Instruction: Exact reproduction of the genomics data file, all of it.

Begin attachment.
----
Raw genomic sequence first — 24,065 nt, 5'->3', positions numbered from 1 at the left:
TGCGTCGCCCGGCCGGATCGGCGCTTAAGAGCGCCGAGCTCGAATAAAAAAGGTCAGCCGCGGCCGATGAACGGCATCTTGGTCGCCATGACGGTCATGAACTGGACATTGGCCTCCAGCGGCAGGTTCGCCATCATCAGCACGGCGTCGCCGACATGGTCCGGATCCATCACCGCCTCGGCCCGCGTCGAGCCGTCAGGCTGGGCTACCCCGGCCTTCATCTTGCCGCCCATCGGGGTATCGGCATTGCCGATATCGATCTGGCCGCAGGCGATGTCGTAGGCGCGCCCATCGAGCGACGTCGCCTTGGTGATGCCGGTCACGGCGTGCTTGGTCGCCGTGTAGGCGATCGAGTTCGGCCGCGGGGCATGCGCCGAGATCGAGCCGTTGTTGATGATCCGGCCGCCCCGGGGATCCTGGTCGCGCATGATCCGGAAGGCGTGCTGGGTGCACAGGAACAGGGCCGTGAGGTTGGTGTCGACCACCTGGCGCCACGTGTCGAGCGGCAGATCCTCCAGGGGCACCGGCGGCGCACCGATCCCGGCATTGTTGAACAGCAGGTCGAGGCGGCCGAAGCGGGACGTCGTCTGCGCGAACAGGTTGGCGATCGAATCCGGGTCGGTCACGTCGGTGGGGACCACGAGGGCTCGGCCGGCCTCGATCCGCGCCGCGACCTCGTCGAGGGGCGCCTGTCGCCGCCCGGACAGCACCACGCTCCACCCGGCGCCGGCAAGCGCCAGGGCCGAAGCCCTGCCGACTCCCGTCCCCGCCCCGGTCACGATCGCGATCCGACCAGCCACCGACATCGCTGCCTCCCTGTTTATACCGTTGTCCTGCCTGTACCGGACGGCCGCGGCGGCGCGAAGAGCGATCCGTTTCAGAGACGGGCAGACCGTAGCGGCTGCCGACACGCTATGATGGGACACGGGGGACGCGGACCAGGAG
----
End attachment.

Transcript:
Raw genomic sequence first — 24,065 nt, 5'->3', positions numbered from 1 at the left:
TGCGTCGCCCGGCCGGATCGGCGCTTAAGAGCGCCGAGCTCGAATAAAAAAGGTCAGCCGCGGCCGATGAACGGCATCTTGGTCGCCATGACGGTCATGAACTGGACATTGGCCTCCAGCGGCAGGTTCGCCATCATCAGCACGGCGTCGCCGACATGGTCCGGATCCATCACCGCCTCGGCCCGCGTCGAGCCGTCAGGCTGGGCTACCCCGGCCTTCATCTTGCCGCCCATCGGGGTATCGGCATTGCCGATATCGATCTGGCCGCAGGCGATGTCGTAGGCGCGCCCATCGAGCGACGTCGCCTTGGTGATGCCGGTCACGGCGTGCTTGGTCGCCGTGTAGGCGATCGAGTTCGGCCGCGGGGCATGCGCCGAGATCGAGCCGTTGTTGATGATCCGGCCGCCCCGGGGATCCTGGTCGCGCATGATCCGGAAGGCGTGCTGGGTGCACAGGAACAGGGCCGTGAGGTTGGTGTCGACCACCTGGCGCCACGTGTCGAGCGGCAGATCCTCCAGGGGCACCGGCGGCGCACCGATCCCGGCATTGTTGAACAGCAGGTCGAGGCGGCCGAAGCGGGACGTCGTCTGCGCGAACAGGTTGGCGATCGAATCCGGGTCGGTCACGTCGGTGGGGACCACGAGGGCTCGGCCGGCCTCGATCCGCGCCGCGACCTCGTCGAGGGGCGCCTGTCGCCGCCCGGACAGCACCACGCTCCACCCGGCGCCGGCAAGCGCCAGGGCCGAAGCCCTGCCGACTCCCGTCCCCGCCCCGGTCACGATCGCGATCCGACCAGCCACCGACATCGCTGCCTCCCTGTTTATACCGTTGTCCTGCCTGTACCGGACGGCCGCGGCGGCGCGAAGAGCGATCCGTTTCAGAGACGGGCAGACCGTAGCGGCTGCCGACACGCTATGATGGGACACGGGGGACGCGGACCAGGAG